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Exercise Can Help You Battle Your Depression

As Little As 30 Minutes of Exercise Can Improve Symptoms of Depression

Can exercise ease the symptoms of depression? Yes, and according to a study published in the Journal of Disability and Rehabilitation , “the effect of exercise may be comparable to antidepressant medication and psychotherapy” for treating mild to moderate depression and “seems to be a valuable complementary therapy to the traditional treatments” for severe depression.

Read on to learn more about exercise as a reliable intervention to help improve mood and mental health.

How does exercise help?

  • It releases endorphins, your brain's feel-good chemicals that enhance your sense of well-being.
  • It can help you gain confidence. By setting and achieving exercise goals, even small or moderate ones, you boost your self-confidence.
  • It can provide you with social interaction. Whether you're taking a spin class or just taking a spin around the block with friends, exercise affords you the opportunity to exchange friendly or encouraging words, or even just a smile, with others.
  • It allows you to cope in a healthy way. Exercise provides you a way to do something positive to manage your depression.

Do I have to go the gym?

According to the Mayo Clinic , research shows that physical activity such as regular walking — not just formal exercise programs — may help improve mood.

So, no, you don't have to join the gym to reap mood-lifting benefits. All you've got to do is lift some weights, play some hoops, take a walk with the dog, or even just get out in the garden. “Any physical activity that gets you off the couch and moving can help improve your mood,” according to Mayo .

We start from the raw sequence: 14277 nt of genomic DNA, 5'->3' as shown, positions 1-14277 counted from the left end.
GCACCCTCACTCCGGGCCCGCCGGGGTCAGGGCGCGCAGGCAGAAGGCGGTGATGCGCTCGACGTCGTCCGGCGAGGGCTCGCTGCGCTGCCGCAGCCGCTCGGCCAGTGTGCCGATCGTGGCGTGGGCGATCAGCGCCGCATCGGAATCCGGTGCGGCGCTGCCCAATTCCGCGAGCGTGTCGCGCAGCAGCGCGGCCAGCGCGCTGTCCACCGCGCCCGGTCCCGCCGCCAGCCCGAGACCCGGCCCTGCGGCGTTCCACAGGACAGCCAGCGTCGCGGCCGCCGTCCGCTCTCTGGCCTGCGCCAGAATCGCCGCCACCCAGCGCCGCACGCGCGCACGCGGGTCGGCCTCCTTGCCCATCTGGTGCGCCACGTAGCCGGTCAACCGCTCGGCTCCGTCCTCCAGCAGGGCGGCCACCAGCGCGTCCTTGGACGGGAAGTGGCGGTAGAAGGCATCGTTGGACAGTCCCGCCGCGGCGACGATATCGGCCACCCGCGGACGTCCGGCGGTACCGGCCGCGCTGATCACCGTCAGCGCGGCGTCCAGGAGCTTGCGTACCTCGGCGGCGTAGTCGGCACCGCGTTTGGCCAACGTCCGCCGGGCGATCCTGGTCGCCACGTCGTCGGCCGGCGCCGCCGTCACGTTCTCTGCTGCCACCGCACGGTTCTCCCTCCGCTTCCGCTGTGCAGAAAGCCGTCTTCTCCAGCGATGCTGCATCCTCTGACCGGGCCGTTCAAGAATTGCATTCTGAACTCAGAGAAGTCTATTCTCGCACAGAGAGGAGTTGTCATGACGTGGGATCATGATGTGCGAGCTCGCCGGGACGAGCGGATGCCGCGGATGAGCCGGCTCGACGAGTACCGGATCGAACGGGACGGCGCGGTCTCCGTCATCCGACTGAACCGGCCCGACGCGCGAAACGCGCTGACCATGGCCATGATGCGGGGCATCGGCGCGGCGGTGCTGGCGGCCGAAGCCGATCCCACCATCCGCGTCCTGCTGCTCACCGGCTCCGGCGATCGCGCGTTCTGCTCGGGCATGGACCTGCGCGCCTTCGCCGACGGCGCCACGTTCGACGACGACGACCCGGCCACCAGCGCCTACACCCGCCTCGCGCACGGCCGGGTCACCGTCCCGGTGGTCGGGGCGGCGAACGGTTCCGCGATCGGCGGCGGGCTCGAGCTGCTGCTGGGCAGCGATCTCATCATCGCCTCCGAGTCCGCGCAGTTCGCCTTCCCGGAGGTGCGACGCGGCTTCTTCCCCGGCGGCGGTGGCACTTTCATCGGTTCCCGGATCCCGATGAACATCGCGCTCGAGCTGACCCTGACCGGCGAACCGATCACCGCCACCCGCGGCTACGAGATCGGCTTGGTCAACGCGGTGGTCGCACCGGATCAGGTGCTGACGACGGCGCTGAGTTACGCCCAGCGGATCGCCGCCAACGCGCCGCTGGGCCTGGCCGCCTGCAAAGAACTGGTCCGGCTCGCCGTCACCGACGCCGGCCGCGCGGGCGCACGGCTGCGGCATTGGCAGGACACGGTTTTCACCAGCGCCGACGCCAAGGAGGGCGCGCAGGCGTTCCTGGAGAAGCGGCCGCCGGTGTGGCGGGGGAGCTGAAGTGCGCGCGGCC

How much exercise is enough?

Thirty minutes or more three to five times a week is the sweet spot, according to research. But that doesn't mean that 10 or 15 minutes won't have a positive effect. Even small steps that up your physical activity can have an impact. Going to the grocery store? Park father away. Going to work? Take the stairs rather than the elevator.

And you don't have to do it all at once. If you don't have 30 minutes to devote to exercise, or if 30 minutes seems daunting, three 10-minute sessions of exercise or activity also can provide positive results. And depending what activity you choose, those shorter durations might be enough to lift your spirits. It might take less time to improve your mood when you do more-vigorous activities, such as running or bicycling.

The key, no matter what exercise you choose or how many minutes you choose to do, is sticking with it. “The mental health benefits of exercise and physical activity may last only if you stick with it over the long term,” according to Mayo .

How do I stick with it?

The key to sticking with any routine is to ensure you're doing something you enjoy. If you hate the water, then swimming laps is not going to be your exercise solution and will feel more like punishment than self care.

To make exercise or activity a routine, you need to like what you're doing. So before you make your workout plan, consider what you like. If you want to spend time with your kids, make an after-dinner walk part of your family routine. If you take pride in your flowers, make spending time in the garden part of your morning ritual.

Having support also can help you make exercise a regular part of your life. Enlist your family and friends to be a part of your routine and act as cheerleaders; and talk to your therapist or physician about how an exercise regimen can fit into your overall treatment plan.

Also key to successfully creating an exercise routine is setting realistic and achievable goals. Don't set your sights on running a marathon before you set your sights on running a mile -- you'll only be disappointed when you don't reach your goal. Work up to running your marathon incrementally, with achievable milestones along the way that will keep you striving to reach the next one.

Being mindful of the present moment also can help exercise feel like a reward. If your routine is to take a daily walk, make sure to smell the flowers along the way and enjoy the view. Being in the moment can help you foster your sense of gratitude and put your focus on the good things in life.

Don't be too hard on yourself

The Mayo Clinic advises to be prepared for setbacks and obstacles and to give “yourself credit for every step in the right direction, no matter how small. If you skip exercise one day, that doesn't mean you can't maintain an exercise routine and might as well quit.”

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